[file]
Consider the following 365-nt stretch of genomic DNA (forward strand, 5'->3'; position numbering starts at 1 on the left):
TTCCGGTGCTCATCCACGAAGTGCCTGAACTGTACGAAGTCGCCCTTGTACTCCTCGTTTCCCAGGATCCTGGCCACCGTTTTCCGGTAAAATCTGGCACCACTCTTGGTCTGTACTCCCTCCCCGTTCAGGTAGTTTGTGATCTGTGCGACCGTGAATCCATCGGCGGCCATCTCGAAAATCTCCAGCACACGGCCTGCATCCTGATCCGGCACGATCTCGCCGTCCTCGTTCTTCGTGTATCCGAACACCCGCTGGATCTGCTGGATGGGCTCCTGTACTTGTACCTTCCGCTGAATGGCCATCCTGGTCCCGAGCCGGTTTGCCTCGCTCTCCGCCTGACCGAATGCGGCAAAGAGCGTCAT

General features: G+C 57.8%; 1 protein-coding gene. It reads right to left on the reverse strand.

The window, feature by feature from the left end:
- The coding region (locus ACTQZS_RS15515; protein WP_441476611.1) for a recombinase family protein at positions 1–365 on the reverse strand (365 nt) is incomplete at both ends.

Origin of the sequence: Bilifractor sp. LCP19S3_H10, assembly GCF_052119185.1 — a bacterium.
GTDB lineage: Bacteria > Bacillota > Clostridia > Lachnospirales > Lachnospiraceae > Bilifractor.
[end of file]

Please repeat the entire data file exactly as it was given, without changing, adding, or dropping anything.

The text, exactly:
Consider the following 365-nt stretch of genomic DNA (forward strand, 5'->3'; position numbering starts at 1 on the left):
TTCCGGTGCTCATCCACGAAGTGCCTGAACTGTACGAAGTCGCCCTTGTACTCCTCGTTTCCCAGGATCCTGGCCACCGTTTTCCGGTAAAATCTGGCACCACTCTTGGTCTGTACTCCCTCCCCGTTCAGGTAGTTTGTGATCTGTGCGACCGTGAATCCATCGGCGGCCATCTCGAAAATCTCCAGCACACGGCCTGCATCCTGATCCGGCACGATCTCGCCGTCCTCGTTCTTCGTGTATCCGAACACCCGCTGGATCTGCTGGATGGGCTCCTGTACTTGTACCTTCCGCTGAATGGCCATCCTGGTCCCGAGCCGGTTTGCCTCGCTCTCCGCCTGACCGAATGCGGCAAAGAGCGTCAT

General features: G+C 57.8%; 1 protein-coding gene. It reads right to left on the reverse strand.

The window, feature by feature from the left end:
- The coding region (locus ACTQZS_RS15515; protein WP_441476611.1) for a recombinase family protein at positions 1–365 on the reverse strand (365 nt) is incomplete at both ends.

Origin of the sequence: Bilifractor sp. LCP19S3_H10, assembly GCF_052119185.1 — a bacterium.
GTDB lineage: Bacteria > Bacillota > Clostridia > Lachnospirales > Lachnospiraceae > Bilifractor.